Due diligence process is key to Malta’s successful program

Malta’s colorful history and enviable climate promise just under 12 hours of sunshine a day in the summer and just over six hours of sunshine a day in the winter. Nevertheless, Malta can be viewed as much more than a lovely holiday destination.

After its independence in 1964, Malta’s economy has indeed been a success story. Although it is the smallest European Union member-state since 2004, Malta boasts a booming economy with a high GDP growth rate and record low unemployment. In fact, during the first half of 2018, Malta had the fastest growing economy in the Eurozone, enjoying an economic growth rate of more than 5%. [1] In recent years, Malta has attracted growth-minded entrepreneurs and multinational companies seeking pro-business opportunities in diverse sectors such as education, health, gaming, maritime activities, aviation and even fintech.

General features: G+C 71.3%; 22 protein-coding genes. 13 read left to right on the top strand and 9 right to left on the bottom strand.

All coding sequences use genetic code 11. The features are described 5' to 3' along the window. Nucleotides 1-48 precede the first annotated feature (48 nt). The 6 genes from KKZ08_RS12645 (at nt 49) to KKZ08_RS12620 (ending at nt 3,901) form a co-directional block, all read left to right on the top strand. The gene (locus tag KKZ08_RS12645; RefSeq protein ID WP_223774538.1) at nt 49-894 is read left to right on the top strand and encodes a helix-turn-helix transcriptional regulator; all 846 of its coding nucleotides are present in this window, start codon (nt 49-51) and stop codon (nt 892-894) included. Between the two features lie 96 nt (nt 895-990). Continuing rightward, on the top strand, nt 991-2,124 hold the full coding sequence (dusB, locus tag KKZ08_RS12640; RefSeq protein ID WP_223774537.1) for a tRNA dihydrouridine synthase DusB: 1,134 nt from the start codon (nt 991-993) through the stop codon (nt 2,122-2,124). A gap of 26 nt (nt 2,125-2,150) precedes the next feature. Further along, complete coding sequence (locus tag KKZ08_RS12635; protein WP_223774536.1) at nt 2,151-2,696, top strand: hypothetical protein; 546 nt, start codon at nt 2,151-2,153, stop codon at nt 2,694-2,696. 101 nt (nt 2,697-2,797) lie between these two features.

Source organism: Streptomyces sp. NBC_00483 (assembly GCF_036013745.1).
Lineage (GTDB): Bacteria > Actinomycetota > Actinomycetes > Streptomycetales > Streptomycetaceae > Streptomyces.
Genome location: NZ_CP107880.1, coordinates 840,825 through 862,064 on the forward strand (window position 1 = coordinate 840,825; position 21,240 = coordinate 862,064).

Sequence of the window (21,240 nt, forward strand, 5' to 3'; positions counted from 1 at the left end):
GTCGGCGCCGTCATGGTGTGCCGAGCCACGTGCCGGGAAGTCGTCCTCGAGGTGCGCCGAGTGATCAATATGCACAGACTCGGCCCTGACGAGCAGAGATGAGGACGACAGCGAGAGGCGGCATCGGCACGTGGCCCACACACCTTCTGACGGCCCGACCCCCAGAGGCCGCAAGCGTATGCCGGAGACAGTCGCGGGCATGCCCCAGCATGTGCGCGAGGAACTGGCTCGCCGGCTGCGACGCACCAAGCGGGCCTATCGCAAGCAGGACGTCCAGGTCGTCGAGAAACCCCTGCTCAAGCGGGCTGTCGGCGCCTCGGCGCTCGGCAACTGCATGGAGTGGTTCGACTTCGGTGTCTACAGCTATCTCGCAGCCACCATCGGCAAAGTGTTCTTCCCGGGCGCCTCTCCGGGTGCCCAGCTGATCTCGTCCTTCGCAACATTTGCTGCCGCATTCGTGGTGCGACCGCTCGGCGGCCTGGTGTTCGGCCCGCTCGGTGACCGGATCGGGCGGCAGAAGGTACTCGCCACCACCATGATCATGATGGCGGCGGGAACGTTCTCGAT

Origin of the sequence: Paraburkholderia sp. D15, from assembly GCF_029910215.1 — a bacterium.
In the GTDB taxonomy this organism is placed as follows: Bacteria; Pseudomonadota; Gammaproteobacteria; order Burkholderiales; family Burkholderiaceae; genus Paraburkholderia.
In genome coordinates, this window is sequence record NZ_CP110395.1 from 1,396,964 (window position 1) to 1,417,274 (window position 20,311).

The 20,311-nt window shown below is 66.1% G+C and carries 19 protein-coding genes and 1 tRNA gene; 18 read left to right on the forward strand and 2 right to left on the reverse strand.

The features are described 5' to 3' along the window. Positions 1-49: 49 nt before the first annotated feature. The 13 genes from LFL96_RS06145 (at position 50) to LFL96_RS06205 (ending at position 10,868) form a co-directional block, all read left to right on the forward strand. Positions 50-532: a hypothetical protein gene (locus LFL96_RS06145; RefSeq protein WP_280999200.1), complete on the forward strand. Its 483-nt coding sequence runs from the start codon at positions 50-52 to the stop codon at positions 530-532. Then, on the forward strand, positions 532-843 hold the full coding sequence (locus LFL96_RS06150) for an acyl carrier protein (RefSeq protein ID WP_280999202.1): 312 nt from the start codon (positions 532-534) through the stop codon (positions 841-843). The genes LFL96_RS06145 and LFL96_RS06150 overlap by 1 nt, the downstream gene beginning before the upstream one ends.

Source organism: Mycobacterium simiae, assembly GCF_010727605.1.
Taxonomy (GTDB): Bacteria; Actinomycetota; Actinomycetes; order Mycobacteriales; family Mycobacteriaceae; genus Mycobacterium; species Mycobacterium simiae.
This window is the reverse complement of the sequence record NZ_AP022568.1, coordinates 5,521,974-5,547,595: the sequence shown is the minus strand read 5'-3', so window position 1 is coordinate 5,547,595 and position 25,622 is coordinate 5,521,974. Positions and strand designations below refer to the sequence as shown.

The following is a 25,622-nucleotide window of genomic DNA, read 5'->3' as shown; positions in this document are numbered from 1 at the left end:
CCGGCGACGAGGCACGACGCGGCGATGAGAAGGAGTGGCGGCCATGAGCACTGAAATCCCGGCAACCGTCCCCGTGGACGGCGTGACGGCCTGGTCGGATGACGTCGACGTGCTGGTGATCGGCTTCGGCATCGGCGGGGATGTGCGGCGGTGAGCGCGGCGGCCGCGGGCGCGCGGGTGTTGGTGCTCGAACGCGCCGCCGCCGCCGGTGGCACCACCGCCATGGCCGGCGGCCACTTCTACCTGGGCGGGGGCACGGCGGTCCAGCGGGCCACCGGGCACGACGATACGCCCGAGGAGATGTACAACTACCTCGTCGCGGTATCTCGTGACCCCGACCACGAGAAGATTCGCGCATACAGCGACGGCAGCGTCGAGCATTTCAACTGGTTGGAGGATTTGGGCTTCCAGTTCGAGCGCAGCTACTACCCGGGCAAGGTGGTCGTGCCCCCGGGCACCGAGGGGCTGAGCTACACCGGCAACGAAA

The increasing interest in immigration-by-investment, has not gone unnoticed, as more and more high net worth individuals and ultra-high net worth individuals seek opportunities beyond their countries of origin. Why? Because immigration-by-investment programs do not just promise endless business opportunities, but also an improved quality of life. This is because successful applicants and their loved ones are granted access to better healthcare, education and security, combined with various travel opportunities.

Many governments around the globe have been working to increase the attractiveness and popularity of their immigration-by-investment program by reducing financial and investment obligations. Yet, Malta has continued to focus its efforts at offering a highly attractive program that upholds a very high standard of due diligence. It's targeted at individuals who have the potential to introduce long-term investment, business networks and talent to the Mediterranean island. This is the reason why Malta’s Individual Investor Program is being described as one of the most robust and successful citizenship-by-investment programs in the world.